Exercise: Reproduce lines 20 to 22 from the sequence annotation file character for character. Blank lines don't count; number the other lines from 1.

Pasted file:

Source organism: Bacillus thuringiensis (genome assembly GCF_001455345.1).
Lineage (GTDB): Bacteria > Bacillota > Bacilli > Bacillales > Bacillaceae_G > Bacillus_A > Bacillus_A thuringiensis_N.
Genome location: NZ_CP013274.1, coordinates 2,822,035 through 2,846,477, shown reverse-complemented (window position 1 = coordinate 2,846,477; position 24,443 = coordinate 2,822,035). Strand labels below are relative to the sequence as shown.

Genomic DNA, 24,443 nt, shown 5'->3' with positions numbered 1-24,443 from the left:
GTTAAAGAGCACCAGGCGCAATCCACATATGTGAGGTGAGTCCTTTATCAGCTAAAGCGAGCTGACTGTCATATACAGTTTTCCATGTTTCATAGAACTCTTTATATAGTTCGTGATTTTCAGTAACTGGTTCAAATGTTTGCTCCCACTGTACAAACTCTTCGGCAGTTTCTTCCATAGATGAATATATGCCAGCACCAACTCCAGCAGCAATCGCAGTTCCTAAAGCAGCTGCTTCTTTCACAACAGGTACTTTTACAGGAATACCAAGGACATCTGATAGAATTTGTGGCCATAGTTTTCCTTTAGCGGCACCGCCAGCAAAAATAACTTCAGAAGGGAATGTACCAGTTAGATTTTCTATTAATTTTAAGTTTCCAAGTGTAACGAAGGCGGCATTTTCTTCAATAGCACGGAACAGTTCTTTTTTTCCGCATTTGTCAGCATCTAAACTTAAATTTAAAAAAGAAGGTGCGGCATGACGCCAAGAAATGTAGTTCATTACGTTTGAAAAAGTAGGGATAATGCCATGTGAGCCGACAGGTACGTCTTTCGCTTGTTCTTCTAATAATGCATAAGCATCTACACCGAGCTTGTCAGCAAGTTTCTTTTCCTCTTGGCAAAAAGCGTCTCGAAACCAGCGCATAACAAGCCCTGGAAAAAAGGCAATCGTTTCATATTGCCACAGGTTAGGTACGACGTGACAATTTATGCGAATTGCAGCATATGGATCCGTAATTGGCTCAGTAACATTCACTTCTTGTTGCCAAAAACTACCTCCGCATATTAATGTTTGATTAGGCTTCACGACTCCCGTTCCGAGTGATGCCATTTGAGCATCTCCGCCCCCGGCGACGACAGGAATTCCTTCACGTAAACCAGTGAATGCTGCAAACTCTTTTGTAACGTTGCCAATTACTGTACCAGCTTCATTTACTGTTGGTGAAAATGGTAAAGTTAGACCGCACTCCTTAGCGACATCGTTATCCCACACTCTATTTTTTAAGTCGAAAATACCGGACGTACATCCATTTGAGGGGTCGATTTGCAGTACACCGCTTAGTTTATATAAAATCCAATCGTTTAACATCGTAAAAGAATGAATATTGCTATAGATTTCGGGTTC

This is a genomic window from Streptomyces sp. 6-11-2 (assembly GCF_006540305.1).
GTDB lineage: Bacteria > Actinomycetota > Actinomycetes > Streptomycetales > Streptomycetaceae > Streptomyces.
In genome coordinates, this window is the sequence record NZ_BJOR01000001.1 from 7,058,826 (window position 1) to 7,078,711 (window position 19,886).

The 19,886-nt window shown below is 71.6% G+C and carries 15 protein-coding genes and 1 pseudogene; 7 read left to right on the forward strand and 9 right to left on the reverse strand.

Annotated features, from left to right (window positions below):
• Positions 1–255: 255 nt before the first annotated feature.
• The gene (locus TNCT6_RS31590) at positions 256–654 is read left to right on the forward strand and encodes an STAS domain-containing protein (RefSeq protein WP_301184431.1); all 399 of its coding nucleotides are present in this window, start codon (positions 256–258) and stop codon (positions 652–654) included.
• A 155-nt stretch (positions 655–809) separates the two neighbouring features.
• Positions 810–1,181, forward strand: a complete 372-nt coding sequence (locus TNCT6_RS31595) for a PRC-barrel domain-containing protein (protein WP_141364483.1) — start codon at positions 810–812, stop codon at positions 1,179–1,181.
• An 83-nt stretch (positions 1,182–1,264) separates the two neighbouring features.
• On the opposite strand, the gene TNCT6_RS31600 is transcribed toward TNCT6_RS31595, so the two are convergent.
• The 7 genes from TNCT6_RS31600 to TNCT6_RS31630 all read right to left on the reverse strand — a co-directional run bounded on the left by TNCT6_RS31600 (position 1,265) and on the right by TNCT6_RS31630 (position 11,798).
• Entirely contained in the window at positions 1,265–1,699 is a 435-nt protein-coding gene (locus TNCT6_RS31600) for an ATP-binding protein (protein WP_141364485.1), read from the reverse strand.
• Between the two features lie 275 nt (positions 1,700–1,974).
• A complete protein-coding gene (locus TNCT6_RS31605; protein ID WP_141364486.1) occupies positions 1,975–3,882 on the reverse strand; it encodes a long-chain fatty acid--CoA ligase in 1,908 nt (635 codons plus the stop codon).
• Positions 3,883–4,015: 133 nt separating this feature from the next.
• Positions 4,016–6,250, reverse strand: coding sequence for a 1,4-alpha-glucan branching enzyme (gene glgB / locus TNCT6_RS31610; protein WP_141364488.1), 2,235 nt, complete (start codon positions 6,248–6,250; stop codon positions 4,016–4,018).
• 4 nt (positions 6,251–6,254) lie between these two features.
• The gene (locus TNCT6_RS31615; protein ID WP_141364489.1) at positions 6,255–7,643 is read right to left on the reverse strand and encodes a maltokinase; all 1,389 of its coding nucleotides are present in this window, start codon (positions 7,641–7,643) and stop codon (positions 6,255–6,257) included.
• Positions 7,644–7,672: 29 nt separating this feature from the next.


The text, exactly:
• A complete protein-coding gene (locus TNCT6_RS31605; protein ID WP_141364486.1) occupies positions 1,975–3,882 on the reverse strand; it encodes a long-chain fatty acid--CoA ligase in 1,908 nt (635 codons plus the stop codon).
• Positions 3,883–4,015: 133 nt separating this feature from the next.
• Positions 4,016–6,250, reverse strand: coding sequence for a 1,4-alpha-glucan branching enzyme (gene glgB / locus TNCT6_RS31610; protein WP_141364488.1), 2,235 nt, complete (start codon positions 6,248–6,250; stop codon positions 4,016–4,018).